Pension changes need to benefit all, not just the rich

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The simplification of pensions in 2006 was supposed to be a new dawn for a complex area of legislation but alas it wasn't to be, in fact it created quite the opposite effect adding pages of new rules and ever more mind-numbing dos and don'ts.

With pensions receiving such a huge overhaul courtesy of the coalition government, could now be the time to genuinely simplify pensions and make them suitable for the 21st century (even Prince Charles has questioned why we're using a pension system that's only right for the 19th century).


Andy Bell of pension provider AJ Bell has set out his very sensible manifesto for change. This includes scrapping of the lifetime allowance (which will be cut to £1.25 million this year) as he says the £40,000 annual allowance is enough of a limit.

He also wants to give early, unfettered access to pensions if a person is in ill health, draw up a permitted investment list for Sipps so people don't fall foul of the taxman and make drawdown more easily accessible.

All this great and I agree that the reforms he sets out would cut the red tape and be beneficial to a number of people. However, these changes mostly benefit those who have a few quid (which Average Joe will save £40,000 a year into their pension?), and granted those with a decent pot of money are the target market of pension providers.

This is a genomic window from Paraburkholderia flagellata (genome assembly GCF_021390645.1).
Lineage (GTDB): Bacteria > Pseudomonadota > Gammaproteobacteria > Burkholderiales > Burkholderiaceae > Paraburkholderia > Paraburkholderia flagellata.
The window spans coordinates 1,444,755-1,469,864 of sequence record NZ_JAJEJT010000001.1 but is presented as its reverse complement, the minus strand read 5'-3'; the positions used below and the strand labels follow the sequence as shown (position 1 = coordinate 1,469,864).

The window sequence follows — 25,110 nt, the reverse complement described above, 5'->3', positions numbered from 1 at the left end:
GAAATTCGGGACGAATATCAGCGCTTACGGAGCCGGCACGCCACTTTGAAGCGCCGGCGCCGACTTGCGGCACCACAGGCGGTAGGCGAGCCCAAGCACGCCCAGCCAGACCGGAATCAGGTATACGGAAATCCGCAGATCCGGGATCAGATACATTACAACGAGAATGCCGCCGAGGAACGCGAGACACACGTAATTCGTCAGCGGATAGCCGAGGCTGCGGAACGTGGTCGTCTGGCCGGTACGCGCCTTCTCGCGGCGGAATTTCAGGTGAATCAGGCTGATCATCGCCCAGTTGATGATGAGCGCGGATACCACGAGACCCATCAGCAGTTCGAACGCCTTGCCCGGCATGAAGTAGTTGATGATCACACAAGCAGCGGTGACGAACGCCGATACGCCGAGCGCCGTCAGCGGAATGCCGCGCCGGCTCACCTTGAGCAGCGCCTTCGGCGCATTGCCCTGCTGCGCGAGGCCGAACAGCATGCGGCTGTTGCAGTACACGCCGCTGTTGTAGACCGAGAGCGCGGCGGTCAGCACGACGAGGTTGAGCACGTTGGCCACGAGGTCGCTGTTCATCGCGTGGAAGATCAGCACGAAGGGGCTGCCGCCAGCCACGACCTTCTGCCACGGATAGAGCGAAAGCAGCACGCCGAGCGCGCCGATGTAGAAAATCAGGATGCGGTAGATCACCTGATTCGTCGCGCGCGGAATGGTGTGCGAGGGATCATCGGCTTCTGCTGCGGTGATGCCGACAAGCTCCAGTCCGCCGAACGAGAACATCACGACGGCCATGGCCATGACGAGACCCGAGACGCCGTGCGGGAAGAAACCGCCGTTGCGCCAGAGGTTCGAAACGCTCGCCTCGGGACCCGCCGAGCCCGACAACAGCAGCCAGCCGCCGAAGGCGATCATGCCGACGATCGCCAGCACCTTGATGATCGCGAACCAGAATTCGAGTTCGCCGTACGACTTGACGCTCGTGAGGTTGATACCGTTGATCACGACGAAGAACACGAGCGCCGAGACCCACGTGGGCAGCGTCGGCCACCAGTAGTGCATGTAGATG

How about a few changes that will benefit those who are on lower incomes to make the most of their pensions? If you don't have that much money in your pension it's likely that you'll purchase an annuity to provide a lifetime income but it would be great if the regulator made it compulsory for retirees to shop around for the best rate. The Association of British Insurers has produced a code of conduct for its members to try and encourage them to tell customers to shop around but it doesn't apply to the whole industry and it isn't enforceable regulation.

The government could also start to give tax breaks to employers who provide independent pensions advice for their employees to ensure that those who would shy away from advice because they think it is too expensive or that they haven't got enough money to make it worth the advisers' while, would receive some guidance.

Pensions simplification is definitely needed but it needs to benefit all, not just the wealthiest saving the most.